Demme, Jonathan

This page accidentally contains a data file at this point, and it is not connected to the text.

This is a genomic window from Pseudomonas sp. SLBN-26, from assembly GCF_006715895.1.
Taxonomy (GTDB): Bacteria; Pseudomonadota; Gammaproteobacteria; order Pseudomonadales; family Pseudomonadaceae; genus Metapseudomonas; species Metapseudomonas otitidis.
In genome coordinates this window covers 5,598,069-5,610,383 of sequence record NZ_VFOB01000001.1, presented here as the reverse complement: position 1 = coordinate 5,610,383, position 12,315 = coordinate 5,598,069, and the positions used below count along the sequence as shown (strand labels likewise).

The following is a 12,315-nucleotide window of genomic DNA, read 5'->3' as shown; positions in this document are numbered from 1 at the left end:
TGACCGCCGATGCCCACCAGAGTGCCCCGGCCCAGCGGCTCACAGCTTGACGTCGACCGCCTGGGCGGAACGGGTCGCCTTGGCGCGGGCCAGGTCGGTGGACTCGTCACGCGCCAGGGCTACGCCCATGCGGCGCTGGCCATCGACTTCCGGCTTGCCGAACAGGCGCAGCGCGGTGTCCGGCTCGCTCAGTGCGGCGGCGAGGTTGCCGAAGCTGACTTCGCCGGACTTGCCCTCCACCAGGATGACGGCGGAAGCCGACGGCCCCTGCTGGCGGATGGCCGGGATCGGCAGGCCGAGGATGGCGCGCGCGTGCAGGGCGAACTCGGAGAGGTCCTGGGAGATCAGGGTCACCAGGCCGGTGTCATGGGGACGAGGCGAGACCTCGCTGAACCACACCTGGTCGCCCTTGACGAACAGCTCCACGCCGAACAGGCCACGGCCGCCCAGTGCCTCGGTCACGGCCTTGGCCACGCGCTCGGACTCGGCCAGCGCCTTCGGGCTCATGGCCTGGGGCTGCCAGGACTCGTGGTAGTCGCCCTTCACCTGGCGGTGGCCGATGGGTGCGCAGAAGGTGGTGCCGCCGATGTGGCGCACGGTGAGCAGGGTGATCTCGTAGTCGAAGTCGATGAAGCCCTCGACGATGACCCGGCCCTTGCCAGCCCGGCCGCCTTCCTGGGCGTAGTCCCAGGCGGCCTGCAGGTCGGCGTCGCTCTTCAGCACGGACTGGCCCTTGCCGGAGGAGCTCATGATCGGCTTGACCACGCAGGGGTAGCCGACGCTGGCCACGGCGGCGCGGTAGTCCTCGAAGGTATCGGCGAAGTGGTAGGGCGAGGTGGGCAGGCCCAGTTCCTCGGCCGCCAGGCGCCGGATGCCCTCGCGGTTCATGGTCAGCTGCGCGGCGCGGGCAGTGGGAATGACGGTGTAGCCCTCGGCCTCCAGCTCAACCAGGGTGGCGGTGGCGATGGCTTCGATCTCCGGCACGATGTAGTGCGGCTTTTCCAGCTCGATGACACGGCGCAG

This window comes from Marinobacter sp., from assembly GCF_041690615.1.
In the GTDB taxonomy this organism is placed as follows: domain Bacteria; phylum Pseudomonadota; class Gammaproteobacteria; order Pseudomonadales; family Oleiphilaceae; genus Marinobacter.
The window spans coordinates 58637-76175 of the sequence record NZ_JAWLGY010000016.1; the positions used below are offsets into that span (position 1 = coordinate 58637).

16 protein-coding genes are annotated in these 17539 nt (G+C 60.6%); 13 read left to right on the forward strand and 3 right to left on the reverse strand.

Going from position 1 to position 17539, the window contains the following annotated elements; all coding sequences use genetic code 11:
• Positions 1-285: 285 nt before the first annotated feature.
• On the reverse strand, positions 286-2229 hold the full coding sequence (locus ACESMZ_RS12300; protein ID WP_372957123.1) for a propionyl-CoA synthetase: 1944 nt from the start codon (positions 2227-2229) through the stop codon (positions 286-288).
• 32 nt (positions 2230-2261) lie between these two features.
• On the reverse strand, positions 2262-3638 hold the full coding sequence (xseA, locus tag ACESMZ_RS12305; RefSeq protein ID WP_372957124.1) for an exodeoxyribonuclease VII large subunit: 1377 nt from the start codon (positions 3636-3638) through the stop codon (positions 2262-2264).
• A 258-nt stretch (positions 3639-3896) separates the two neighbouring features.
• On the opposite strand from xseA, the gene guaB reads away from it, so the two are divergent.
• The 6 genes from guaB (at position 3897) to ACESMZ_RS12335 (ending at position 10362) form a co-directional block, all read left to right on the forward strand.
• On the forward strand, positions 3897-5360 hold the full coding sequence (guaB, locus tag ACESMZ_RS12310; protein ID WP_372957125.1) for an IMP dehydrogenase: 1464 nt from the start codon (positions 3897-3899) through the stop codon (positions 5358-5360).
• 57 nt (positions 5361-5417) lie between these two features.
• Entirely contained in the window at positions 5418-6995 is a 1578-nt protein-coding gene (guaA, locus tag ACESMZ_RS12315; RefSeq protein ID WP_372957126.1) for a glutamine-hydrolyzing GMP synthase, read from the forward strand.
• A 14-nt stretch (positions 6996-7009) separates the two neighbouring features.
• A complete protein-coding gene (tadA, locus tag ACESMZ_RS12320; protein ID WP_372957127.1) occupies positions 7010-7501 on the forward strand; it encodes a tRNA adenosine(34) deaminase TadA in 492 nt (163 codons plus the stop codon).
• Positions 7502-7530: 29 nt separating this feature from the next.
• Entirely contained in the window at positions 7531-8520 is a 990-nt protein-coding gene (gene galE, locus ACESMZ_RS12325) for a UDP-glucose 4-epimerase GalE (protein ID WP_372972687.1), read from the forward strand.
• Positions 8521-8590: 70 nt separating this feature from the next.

Demme, Jonathan (Robert Jonathan Demme) dĕmˈē [key], 1944–2017, American filmmaker, b. Baldwin, N.Y. Demme, known for eclectic subjects and social satire, made feature films, documentaries, and concert films. After working as a publicist, he began directing in the 1970s. Among his early films were Handle with Care (1977), Melvin and Howard (1980), Swing Shift (1984), Something Wild (1986), a road trip film that emphasizes his wide-ranging interest in music, and Married to the Mob (1988). The Silence of the Lambs (1991), a breakout hit that won five Academy Awards including best picture and best director, is a lurid thriller featuring a brilliant but cannibalistic psychiatrist. Philadelphia (1993) was one of the first films to address the AIDS epidemic, and Beloved (1988), adapted from Toni Morrison's novel, deals with the long-term effects of slavery. The Truth about Charlie (2002) is a thriller based on the 1963 film Charade, and his Manchurian Candidate (2004) is also a remake. Rachel Getting Married (2008) deals with family entanglements during a weekend wedding. Demme made documentaries about Jimmy Carter and the singer Neil Young, among others; Stop Making Sense (1984) is a Talking Heads concert film.

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